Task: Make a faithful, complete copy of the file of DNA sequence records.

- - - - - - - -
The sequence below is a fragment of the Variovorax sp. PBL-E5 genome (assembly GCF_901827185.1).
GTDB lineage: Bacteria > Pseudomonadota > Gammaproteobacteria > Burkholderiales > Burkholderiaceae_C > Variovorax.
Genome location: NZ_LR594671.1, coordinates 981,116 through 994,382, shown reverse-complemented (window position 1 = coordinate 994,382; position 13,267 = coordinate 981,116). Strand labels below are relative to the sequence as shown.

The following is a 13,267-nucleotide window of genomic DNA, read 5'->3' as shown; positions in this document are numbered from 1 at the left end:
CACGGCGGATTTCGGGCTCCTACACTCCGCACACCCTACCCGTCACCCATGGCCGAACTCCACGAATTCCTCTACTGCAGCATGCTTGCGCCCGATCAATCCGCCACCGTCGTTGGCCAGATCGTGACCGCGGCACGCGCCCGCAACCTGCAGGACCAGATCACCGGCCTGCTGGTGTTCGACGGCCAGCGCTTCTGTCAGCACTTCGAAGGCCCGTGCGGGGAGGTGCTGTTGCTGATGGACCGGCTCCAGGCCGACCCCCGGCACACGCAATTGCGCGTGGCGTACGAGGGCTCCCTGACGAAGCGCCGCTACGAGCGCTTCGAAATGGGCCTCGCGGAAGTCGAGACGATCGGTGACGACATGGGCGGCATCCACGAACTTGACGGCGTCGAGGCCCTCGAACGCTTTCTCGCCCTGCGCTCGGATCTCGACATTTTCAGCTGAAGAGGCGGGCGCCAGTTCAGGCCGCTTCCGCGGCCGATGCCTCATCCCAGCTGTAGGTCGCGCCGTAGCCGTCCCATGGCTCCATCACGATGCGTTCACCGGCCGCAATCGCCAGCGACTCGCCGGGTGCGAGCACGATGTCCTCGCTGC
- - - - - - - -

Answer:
The sequence below is a fragment of the Variovorax sp. PBL-E5 genome (assembly GCF_901827185.1).
GTDB lineage: Bacteria > Pseudomonadota > Gammaproteobacteria > Burkholderiales > Burkholderiaceae_C > Variovorax.
Genome location: NZ_LR594671.1, coordinates 981,116 through 994,382, shown reverse-complemented (window position 1 = coordinate 994,382; position 13,267 = coordinate 981,116). Strand labels below are relative to the sequence as shown.

The following is a 13,267-nucleotide window of genomic DNA, read 5'->3' as shown; positions in this document are numbered from 1 at the left end:
CACGGCGGATTTCGGGCTCCTACACTCCGCACACCCTACCCGTCACCCATGGCCGAACTCCACGAATTCCTCTACTGCAGCATGCTTGCGCCCGATCAATCCGCCACCGTCGTTGGCCAGATCGTGACCGCGGCACGCGCCCGCAACCTGCAGGACCAGATCACCGGCCTGCTGGTGTTCGACGGCCAGCGCTTCTGTCAGCACTTCGAAGGCCCGTGCGGGGAGGTGCTGTTGCTGATGGACCGGCTCCAGGCCGACCCCCGGCACACGCAATTGCGCGTGGCGTACGAGGGCTCCCTGACGAAGCGCCGCTACGAGCGCTTCGAAATGGGCCTCGCGGAAGTCGAGACGATCGGTGACGACATGGGCGGCATCCACGAACTTGACGGCGTCGAGGCCCTCGAACGCTTTCTCGCCCTGCGCTCGGATCTCGACATTTTCAGCTGAAGAGGCGGGCGCCAGTTCAGGCCGCTTCCGCGGCCGATGCCTCATCCCAGCTGTAGGTCGCGCCGTAGCCGTCCCATGGCTCCATCACGATGCGTTCACCGGCCGCAATCGCCAGCGACTCGCCGGGTGCGAGCACGATGTCCTCGCTGC